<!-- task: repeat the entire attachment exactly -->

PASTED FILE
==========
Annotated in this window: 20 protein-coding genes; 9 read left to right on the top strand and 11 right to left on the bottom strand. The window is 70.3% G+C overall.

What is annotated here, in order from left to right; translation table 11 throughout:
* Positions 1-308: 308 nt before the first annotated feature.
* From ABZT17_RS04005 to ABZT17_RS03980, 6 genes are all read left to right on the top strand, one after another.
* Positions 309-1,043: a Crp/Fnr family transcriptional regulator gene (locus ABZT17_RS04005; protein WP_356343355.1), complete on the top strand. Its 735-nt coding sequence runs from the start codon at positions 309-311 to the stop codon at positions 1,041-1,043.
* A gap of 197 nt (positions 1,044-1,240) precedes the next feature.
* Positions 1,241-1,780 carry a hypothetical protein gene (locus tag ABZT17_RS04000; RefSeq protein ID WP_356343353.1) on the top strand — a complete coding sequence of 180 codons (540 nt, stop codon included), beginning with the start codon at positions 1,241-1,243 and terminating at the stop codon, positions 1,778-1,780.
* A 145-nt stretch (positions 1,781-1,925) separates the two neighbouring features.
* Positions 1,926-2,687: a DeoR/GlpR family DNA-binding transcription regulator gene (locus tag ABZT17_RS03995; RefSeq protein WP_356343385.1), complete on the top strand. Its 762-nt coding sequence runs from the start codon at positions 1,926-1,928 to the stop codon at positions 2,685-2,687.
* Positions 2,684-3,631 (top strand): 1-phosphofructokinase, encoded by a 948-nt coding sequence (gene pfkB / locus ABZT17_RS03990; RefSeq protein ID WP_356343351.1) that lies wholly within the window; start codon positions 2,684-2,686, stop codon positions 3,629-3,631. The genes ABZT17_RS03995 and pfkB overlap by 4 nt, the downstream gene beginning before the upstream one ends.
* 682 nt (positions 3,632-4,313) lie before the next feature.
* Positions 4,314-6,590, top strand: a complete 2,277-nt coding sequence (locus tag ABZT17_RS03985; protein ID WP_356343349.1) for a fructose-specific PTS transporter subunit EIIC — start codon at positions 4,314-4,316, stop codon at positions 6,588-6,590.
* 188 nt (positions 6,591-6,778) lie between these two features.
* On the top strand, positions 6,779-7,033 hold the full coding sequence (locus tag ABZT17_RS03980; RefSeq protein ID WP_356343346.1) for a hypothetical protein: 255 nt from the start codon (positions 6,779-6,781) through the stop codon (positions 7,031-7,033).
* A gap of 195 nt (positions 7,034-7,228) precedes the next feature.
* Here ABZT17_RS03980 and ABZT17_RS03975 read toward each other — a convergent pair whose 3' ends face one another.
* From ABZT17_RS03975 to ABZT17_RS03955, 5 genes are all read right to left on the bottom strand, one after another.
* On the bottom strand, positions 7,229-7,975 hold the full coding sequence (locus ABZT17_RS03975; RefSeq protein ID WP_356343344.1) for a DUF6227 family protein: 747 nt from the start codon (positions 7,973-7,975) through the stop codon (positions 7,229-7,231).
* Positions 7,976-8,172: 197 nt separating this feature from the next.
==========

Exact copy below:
Annotated in this window: 20 protein-coding genes; 9 read left to right on the top strand and 11 right to left on the bottom strand. The window is 70.3% G+C overall.

What is annotated here, in order from left to right; translation table 11 throughout:
* Positions 1-308: 308 nt before the first annotated feature.
* From ABZT17_RS04005 to ABZT17_RS03980, 6 genes are all read left to right on the top strand, one after another.
* Positions 309-1,043: a Crp/Fnr family transcriptional regulator gene (locus ABZT17_RS04005; protein WP_356343355.1), complete on the top strand. Its 735-nt coding sequence runs from the start codon at positions 309-311 to the stop codon at positions 1,041-1,043.
* A gap of 197 nt (positions 1,044-1,240) precedes the next feature.
* Positions 1,241-1,780 carry a hypothetical protein gene (locus tag ABZT17_RS04000; RefSeq protein ID WP_356343353.1) on the top strand — a complete coding sequence of 180 codons (540 nt, stop codon included), beginning with the start codon at positions 1,241-1,243 and terminating at the stop codon, positions 1,778-1,780.
* A 145-nt stretch (positions 1,781-1,925) separates the two neighbouring features.
* Positions 1,926-2,687: a DeoR/GlpR family DNA-binding transcription regulator gene (locus tag ABZT17_RS03995; RefSeq protein WP_356343385.1), complete on the top strand. Its 762-nt coding sequence runs from the start codon at positions 1,926-1,928 to the stop codon at positions 2,685-2,687.
* Positions 2,684-3,631 (top strand): 1-phosphofructokinase, encoded by a 948-nt coding sequence (gene pfkB / locus ABZT17_RS03990; RefSeq protein ID WP_356343351.1) that lies wholly within the window; start codon positions 2,684-2,686, stop codon positions 3,629-3,631. The genes ABZT17_RS03995 and pfkB overlap by 4 nt, the downstream gene beginning before the upstream one ends.
* 682 nt (positions 3,632-4,313) lie before the next feature.
* Positions 4,314-6,590, top strand: a complete 2,277-nt coding sequence (locus tag ABZT17_RS03985; protein ID WP_356343349.1) for a fructose-specific PTS transporter subunit EIIC — start codon at positions 4,314-4,316, stop codon at positions 6,588-6,590.
* 188 nt (positions 6,591-6,778) lie between these two features.
* On the top strand, positions 6,779-7,033 hold the full coding sequence (locus tag ABZT17_RS03980; RefSeq protein ID WP_356343346.1) for a hypothetical protein: 255 nt from the start codon (positions 6,779-6,781) through the stop codon (positions 7,031-7,033).
* A gap of 195 nt (positions 7,034-7,228) precedes the next feature.
* Here ABZT17_RS03980 and ABZT17_RS03975 read toward each other — a convergent pair whose 3' ends face one another.
* From ABZT17_RS03975 to ABZT17_RS03955, 5 genes are all read right to left on the bottom strand, one after another.
* On the bottom strand, positions 7,229-7,975 hold the full coding sequence (locus ABZT17_RS03975; RefSeq protein ID WP_356343344.1) for a DUF6227 family protein: 747 nt from the start codon (positions 7,973-7,975) through the stop codon (positions 7,229-7,231).
* Positions 7,976-8,172: 197 nt separating this feature from the next.